Monday, February 17, 2014

Winter 2014 Meeting Recap

Our winter meeting was held on Wednesday, February 12 at the Glenside Public Library.  Thank you to our hosts and to all of those who attended for your contributions to our discussions that day.  It was great to see you!  Here’s the meeting recap, with a video of JJ’s presentation:

JJs's List
JJ Hanley from JJ’s List spoke to the group about Disability Awareness.  JJ’s List is a website that collects reviews for people with disabilities, similar to Yelp.  Visitors can post information and reviews.  It’s a resource for people to use to find out how disability aware a business is.  The Directory includes at least 23 industry sectors, including libraries.  JJ encouraged the group to post our own reviews of area businesses as well as to add our libraries to the directory.  Contact Sarah Armour (sarah(at)jjslist.com) to help you manage your profile.  JJ’s List will also work with you to help your library get a Disability-Aware Business Seal of Approval.  Check out the JJ’sList blog, too.  If you would like to post a guest blog, contact Phillister Sidigu at philister(at)jjslist.com or 847-869-0000 x27.
JJ’s List provides a number of other services in addition to the directory.  The Disability Awareness Players can do a training that helps businesses learn how to connect with customers of all abilities.  JJ’s List also partners with the Pace Suburban Bus System.  The program teaches adults with developmental learning disabilities how to use public transportation.



Advocacy and Marketing
After JJ’s presentation, the group talked about advocacy and marketing.  How do you advocate for special needs at your library?  How do you advocate for staff training?  How do you advocate for special needs to be a part of your strategic planning?  How do you market special needs programs and services at your library?  What is your end goal with marketing? 
Some of the tips included; Consider meeting with your special needs district to create a community survey to identify needs and to assess community interests and the perception of the library.  Get feedback in writing.  Go to parent groups.  Find out what other organizations are offering and on what days, to avoid calendar conflicts.  Form an advisory group of parents of children with special needs.  Attend disability expos to connect with caregivers and to tell people about the library’s programs and resources.  Caregivers also appreciate hearing that we know we have areas we need to improve on. 
The discussion continued after Holly Jin from Skokie Public Library shared her marketing materials for “Come On In: The Library is a Fun Place for Children with Special Needs.”  Check out the website and video.  Attendees agreed that sending out emails to parents the night before a program can prove a very effective way to increase attendance the next day.  You could also consider promoting your services with flyers or posters placed at therapy centers and public transportation stations. 

Autism Webinar
The meeting concluded with a tour of the Glenside Public Library and a webinar presented by Barbara Klipper.  The next meeting will be hosted at the Vernon Area Public Library on Wednesday, April 23 at 9:30 am.  RSVP to Sarah Okner.  Hope to see you all there!

Sunday, February 16, 2014

Resources for Expanding Accessible Services & Programs at Your Library

Library services for children with disabilities are continuing to expand by leaps and bounds.  In the last year alone, three separate professional resources have been published specifically targeting this exact topic.  Each of these three books has something incredibly meaningful to contribute to our profession, and all of them are worthwhile purchases for your library's professional collection or your own bookshelf.  Check them out!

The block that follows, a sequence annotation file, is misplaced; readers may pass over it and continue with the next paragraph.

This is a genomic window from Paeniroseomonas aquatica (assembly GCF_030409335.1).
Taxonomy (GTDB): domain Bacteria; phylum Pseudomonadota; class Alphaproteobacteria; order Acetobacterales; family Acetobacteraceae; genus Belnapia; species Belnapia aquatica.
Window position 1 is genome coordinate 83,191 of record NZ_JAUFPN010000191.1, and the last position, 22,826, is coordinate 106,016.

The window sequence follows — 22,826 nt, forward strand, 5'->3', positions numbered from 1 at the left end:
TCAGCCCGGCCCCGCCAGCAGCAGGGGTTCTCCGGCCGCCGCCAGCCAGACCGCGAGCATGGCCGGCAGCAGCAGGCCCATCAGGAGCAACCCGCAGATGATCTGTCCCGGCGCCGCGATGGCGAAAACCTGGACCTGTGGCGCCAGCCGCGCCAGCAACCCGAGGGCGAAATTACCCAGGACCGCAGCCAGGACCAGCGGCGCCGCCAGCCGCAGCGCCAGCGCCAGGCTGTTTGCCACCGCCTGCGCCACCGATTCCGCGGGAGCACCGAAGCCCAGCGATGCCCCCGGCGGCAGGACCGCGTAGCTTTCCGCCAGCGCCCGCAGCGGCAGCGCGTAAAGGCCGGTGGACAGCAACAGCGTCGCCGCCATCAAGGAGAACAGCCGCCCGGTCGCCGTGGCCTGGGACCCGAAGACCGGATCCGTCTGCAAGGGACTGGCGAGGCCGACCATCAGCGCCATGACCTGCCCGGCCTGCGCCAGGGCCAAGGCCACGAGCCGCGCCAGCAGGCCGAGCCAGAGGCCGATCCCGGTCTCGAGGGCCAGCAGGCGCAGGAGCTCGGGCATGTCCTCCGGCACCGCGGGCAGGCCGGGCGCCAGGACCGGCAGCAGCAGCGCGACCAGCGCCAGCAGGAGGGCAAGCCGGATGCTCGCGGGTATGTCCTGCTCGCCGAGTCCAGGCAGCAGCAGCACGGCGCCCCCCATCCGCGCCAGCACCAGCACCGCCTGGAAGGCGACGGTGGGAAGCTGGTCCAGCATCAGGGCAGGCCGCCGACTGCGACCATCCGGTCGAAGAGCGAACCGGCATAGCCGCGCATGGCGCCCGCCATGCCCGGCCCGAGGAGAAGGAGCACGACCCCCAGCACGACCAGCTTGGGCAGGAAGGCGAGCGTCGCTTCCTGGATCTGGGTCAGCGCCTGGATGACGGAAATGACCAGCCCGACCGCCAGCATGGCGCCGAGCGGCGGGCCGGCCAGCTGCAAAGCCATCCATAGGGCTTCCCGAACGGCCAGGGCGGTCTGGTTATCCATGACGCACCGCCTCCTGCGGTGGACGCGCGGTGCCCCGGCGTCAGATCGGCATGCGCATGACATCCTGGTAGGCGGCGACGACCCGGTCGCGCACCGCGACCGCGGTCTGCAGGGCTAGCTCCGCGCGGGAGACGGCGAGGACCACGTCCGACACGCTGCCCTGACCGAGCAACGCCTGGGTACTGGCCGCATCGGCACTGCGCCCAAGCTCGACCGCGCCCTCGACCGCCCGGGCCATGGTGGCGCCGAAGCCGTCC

http://www.alastore.ala.org/detail.aspx?ID=10722
Programming for Children and Teens with Autism Spectrum Disorder 
Written by Barbara Klipper
Purchase a copy HERE at the ALA Store
Programming for Children and Teens with Autism Spectrum Disorder is unlike anything else I have even seen in professional library literature thus far.  Not only does it contain in-depth background info about autism and suggests methods for securing funding, it features step-by-step program models from librarians across the country.  These detailed program models are complete with lists of books, rhymes, songs, resources, and supplies ready for librarians to use and adapt into their own public or school library
                                            settings.   


http://www.alastore.ala.org/detail.aspx?ID=4273 Including Families of Children with Special Needs: A How-To-Do-It Manual for Librarians
Revised by Carrie Scott Banks
Purchase a copy HERE at the ALA Store
Including Families of Children with Special Needs is the quintessential resource for librarians inclusion in all of its forms.  This resource gives an overview about developing and maintaining partnerships and collaborations with organizations in the community.  It also helps library professionals assess their own competencies and skills, as well as talks about various principles underlying family-centered services and resources.



http://www.alastore.ala.org/detail.aspx?ID=4023

Library Services for Youth with Autism Spectrum Disorder
Written by Lesley S. J. Farmer
Purchase a copy HERE at the ALA Store
Library Services for Youth with Autism Spectrum Disorder is an excellent resource for background information about autism.  This book equips readers with practical tools for staff and volunteer training, proposes strategies for using library design to ensure that materials and services are accessible, and helps to increase readers' understanding of the diagnosis as it relates to a library setting.